The Tokyo Marathon
Below, another Canadian runner shares her story of completing the Tokyo Marathon, the sixth event in the Abbott World Marathon Majors series (the other five are Boston, London, Berlin, Chicago and New York). Now in its 12thyear, the series attracts thousands of runners from 190 countries. Amateurs can vie to complete all the races in the coveted Six Star Finisher program, which was launched in 2014.
by Sharon Lindores, Six Star Finisher
A few weeks before the March race, the Tokyo Marathon race package arrived. Normally, this would be exciting—just what is needed in the lead-up to a big race. Instead, there was trepidation, as there were many rules. You can’t bring a sports drink. In fact, you can’t even bring an empty water bottle. You can’t run naked (not that I was planning to) and you’re advised to bring your mobile phone with you in case of an earthquake. How reassuring.
The race starts by the Metropolitan Government building and weaves its way through the city of 9.3 million people—past famous bridges, the Tokyo Skytree (at 634 metres high, the world’s tallest free-standing broadcasting tower) and finishes by the gardens of the Imperial Palace. The course is mainly flat and has a few out-and-back sections. I was lucky to see and cheer the wheelchair athletes and elite runners (some trying to qualify for Tokyo’s 2020 Olympics) as they looped past me on the first switchback.
The crowds and the music along the course were great. For part of the time, I ran with a Japanese pacer. Although I couldn’t understand a word he was saying, he enthusiastically shouted an ongoing commentary about the course, pointing out landmarks and generally encouraging the group. It’s amazing how a good pacer speaks a universal language.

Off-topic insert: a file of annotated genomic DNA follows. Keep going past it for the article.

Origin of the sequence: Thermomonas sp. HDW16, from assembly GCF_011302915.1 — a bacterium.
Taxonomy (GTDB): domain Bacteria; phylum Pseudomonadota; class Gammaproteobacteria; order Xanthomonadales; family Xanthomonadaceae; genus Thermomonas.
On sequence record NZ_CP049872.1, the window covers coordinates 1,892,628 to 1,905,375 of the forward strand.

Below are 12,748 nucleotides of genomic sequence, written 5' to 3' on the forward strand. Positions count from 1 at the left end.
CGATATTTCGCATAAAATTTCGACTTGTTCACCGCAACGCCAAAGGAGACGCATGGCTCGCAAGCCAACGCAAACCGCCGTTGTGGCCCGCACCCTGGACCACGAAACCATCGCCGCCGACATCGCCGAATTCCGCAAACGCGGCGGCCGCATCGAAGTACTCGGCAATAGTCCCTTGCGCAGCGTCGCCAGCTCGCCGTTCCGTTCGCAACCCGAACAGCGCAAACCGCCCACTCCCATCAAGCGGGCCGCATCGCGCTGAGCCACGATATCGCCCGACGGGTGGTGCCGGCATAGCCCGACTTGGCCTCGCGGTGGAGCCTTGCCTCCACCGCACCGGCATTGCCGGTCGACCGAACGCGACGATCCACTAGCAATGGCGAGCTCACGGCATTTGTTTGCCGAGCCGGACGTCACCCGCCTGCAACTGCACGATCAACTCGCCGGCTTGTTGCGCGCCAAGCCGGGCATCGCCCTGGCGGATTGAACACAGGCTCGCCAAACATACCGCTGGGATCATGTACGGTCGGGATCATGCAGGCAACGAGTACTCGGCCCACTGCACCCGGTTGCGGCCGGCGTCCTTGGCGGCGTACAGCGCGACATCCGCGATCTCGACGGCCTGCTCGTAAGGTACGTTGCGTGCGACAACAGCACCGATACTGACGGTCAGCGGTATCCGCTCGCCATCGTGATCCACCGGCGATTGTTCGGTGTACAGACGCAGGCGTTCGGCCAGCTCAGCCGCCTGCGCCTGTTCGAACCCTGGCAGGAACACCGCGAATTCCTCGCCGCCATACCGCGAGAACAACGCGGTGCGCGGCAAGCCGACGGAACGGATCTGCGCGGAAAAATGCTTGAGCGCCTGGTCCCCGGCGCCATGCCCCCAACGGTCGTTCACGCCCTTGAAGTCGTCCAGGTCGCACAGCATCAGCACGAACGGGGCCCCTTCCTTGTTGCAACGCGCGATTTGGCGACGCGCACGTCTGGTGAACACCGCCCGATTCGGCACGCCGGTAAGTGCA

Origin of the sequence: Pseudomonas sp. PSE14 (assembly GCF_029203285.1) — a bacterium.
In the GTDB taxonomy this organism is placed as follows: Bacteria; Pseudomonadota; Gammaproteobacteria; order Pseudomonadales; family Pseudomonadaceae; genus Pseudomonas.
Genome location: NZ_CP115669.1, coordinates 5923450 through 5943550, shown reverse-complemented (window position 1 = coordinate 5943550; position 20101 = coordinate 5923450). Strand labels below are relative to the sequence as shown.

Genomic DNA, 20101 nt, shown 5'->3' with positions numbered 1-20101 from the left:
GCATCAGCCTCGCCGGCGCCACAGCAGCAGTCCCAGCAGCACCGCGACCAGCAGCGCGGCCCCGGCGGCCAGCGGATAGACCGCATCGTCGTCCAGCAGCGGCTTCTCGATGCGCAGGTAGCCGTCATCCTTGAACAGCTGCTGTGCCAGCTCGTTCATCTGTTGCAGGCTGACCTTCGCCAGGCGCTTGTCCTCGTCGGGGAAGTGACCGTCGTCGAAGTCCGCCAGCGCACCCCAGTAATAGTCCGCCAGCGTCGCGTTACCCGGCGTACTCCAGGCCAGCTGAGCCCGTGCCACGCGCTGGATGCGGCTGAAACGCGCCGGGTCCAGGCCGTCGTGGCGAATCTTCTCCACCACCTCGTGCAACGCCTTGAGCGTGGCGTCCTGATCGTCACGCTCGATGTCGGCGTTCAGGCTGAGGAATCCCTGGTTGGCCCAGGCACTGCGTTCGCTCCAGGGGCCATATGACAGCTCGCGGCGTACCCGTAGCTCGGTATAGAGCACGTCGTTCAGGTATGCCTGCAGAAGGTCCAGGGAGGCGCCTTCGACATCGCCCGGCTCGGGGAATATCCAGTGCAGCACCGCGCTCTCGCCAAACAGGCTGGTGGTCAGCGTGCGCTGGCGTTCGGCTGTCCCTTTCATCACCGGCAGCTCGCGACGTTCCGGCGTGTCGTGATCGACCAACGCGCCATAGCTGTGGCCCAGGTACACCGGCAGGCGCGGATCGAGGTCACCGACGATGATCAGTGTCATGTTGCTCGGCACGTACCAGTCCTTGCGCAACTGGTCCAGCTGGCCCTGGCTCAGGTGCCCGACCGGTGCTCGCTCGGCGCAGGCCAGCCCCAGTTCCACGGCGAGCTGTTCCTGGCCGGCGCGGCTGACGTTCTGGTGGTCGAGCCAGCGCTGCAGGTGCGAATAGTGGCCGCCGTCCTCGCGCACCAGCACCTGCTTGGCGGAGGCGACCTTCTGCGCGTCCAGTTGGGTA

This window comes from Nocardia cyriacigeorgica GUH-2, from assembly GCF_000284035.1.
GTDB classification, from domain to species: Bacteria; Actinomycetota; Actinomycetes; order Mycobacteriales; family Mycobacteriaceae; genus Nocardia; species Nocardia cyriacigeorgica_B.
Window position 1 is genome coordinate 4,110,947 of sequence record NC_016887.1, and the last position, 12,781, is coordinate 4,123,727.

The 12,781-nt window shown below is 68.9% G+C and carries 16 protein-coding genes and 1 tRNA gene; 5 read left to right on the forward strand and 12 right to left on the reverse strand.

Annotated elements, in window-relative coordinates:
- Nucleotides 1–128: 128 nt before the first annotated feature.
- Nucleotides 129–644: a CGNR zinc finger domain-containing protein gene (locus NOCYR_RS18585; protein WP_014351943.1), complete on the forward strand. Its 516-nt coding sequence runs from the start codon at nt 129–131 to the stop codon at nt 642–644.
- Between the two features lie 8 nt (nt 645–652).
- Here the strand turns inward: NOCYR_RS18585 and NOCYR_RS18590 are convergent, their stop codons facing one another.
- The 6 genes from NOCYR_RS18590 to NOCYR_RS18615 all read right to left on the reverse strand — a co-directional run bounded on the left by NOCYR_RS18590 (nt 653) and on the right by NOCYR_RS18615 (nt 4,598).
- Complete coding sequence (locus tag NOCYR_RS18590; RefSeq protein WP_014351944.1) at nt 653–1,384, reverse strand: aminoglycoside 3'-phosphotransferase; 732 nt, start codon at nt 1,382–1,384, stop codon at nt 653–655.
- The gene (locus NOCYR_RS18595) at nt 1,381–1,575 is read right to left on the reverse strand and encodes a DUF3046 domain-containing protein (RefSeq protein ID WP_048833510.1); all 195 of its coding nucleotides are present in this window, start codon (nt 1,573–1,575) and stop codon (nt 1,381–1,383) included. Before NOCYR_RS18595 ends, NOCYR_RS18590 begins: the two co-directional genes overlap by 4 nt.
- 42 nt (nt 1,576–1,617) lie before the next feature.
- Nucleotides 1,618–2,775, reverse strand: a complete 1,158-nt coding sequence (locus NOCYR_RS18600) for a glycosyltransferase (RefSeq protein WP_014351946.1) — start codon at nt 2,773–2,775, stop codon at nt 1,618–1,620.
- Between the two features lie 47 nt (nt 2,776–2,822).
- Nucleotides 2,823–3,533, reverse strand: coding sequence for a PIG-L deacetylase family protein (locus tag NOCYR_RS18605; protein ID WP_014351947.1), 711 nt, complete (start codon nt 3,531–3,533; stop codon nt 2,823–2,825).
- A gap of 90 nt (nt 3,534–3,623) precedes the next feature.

The Abbott team gives all the prospective Six Star Finishers a sign to pin on the back of their shirt so others know you’re completing the series. That definitely gets noticed and appreciated along the way. I planned to run all-out at 41 kilometres, but somehow missed the marker and had to sprint the last 200 metres. I managed to do a negative split, finishing slightly better than my previous race at around 3:52.36. Overall, it was a superb experience that gave me the chance to really appreciate the joy, energy and sheer exhilaration that running has brought to my life.
All photos courtesy: Tokyo Marathon 2019